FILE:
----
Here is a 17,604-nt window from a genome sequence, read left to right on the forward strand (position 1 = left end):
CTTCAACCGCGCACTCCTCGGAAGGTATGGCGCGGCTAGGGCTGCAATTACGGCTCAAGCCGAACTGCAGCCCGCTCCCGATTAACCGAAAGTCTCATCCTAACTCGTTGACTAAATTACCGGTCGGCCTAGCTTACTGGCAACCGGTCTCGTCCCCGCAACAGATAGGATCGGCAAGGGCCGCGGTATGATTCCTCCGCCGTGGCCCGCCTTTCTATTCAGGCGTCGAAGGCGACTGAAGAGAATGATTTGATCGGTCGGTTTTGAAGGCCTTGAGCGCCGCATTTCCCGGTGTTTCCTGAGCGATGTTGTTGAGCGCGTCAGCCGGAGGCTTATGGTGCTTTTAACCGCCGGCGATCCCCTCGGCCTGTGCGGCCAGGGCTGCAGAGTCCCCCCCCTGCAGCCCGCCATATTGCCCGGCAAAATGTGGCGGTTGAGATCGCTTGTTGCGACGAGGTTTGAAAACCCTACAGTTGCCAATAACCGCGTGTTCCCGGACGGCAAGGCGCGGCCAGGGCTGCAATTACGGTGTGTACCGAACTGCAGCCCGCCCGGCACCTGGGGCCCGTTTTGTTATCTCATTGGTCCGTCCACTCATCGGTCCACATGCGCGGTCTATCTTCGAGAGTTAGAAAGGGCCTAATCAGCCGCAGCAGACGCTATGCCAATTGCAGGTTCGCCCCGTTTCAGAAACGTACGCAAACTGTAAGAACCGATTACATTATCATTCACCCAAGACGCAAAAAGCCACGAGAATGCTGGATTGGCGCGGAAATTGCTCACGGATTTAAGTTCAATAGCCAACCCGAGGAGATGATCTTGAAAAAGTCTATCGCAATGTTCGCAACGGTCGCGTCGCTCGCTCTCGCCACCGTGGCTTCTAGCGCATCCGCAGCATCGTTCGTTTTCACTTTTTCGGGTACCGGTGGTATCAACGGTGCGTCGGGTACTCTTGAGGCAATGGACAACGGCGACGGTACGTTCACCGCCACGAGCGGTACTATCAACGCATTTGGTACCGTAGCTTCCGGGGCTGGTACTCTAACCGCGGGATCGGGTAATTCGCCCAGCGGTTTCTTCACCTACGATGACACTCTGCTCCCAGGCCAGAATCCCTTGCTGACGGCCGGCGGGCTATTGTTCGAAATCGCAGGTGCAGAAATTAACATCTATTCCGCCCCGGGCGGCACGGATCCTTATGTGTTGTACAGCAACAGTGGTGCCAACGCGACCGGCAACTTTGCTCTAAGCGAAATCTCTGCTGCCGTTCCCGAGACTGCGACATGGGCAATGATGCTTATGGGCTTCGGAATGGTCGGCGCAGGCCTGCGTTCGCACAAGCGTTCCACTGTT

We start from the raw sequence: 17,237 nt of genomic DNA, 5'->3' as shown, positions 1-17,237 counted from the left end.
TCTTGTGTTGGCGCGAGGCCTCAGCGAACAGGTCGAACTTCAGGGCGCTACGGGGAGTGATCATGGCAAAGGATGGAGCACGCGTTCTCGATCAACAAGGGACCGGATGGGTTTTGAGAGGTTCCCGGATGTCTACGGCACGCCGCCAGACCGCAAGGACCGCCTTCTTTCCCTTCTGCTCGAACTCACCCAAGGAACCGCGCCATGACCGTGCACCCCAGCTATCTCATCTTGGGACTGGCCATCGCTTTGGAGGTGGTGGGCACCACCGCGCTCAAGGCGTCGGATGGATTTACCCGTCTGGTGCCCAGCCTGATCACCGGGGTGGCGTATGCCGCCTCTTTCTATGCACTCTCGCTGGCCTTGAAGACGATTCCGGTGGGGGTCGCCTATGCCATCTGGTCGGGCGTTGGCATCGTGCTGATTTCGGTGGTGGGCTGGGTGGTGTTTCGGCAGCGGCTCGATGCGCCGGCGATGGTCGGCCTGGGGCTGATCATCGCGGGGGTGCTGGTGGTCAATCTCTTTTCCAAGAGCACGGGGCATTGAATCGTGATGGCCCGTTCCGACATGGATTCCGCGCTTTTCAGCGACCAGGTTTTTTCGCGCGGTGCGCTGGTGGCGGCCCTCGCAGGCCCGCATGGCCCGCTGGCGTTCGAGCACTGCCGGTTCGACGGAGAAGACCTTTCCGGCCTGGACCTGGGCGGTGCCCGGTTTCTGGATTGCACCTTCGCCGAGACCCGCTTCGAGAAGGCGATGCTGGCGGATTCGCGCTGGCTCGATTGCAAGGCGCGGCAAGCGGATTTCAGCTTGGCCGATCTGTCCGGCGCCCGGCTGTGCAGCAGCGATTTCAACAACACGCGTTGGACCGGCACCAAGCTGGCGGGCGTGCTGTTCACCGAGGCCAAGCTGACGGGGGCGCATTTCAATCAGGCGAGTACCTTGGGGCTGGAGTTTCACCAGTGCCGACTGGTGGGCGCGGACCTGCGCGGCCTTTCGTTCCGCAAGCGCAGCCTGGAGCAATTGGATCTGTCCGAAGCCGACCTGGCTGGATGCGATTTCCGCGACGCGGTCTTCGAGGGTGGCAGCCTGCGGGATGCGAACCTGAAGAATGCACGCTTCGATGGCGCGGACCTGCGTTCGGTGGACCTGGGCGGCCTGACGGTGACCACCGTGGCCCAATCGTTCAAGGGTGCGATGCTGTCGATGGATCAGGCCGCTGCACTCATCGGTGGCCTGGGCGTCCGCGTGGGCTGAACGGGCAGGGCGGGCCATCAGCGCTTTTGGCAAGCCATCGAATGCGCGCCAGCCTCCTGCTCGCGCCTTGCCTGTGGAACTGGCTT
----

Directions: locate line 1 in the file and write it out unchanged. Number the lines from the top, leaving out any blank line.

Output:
Here is a 17,604-nt window from a genome sequence, read left to right on the forward strand (position 1 = left end):